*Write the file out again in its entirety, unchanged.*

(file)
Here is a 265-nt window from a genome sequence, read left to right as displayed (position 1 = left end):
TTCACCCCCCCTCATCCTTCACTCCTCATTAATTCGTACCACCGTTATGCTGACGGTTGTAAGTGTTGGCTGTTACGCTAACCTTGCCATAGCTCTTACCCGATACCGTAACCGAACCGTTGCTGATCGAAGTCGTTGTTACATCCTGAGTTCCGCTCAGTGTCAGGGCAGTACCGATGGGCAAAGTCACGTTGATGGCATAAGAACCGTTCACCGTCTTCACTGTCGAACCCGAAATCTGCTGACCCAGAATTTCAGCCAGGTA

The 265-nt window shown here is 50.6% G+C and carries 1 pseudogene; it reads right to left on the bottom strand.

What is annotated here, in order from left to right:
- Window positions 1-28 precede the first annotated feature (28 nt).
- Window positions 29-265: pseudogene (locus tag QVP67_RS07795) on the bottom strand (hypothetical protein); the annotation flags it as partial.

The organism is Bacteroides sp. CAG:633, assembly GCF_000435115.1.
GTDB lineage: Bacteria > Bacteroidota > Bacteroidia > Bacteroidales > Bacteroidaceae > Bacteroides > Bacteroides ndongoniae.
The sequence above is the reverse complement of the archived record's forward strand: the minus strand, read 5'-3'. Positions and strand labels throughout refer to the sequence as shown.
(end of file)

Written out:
Here is a 265-nt window from a genome sequence, read left to right as displayed (position 1 = left end):
TTCACCCCCCCTCATCCTTCACTCCTCATTAATTCGTACCACCGTTATGCTGACGGTTGTAAGTGTTGGCTGTTACGCTAACCTTGCCATAGCTCTTACCCGATACCGTAACCGAACCGTTGCTGATCGAAGTCGTTGTTACATCCTGAGTTCCGCTCAGTGTCAGGGCAGTACCGATGGGCAAAGTCACGTTGATGGCATAAGAACCGTTCACCGTCTTCACTGTCGAACCCGAAATCTGCTGACCCAGAATTTCAGCCAGGTA

The 265-nt window shown here is 50.6% G+C and carries 1 pseudogene; it reads right to left on the bottom strand.

What is annotated here, in order from left to right:
- Window positions 1-28 precede the first annotated feature (28 nt).
- Window positions 29-265: pseudogene (locus tag QVP67_RS07795) on the bottom strand (hypothetical protein); the annotation flags it as partial.

The organism is Bacteroides sp. CAG:633, assembly GCF_000435115.1.
GTDB lineage: Bacteria > Bacteroidota > Bacteroidia > Bacteroidales > Bacteroidaceae > Bacteroides > Bacteroides ndongoniae.
The sequence above is the reverse complement of the archived record's forward strand: the minus strand, read 5'-3'. Positions and strand labels throughout refer to the sequence as shown.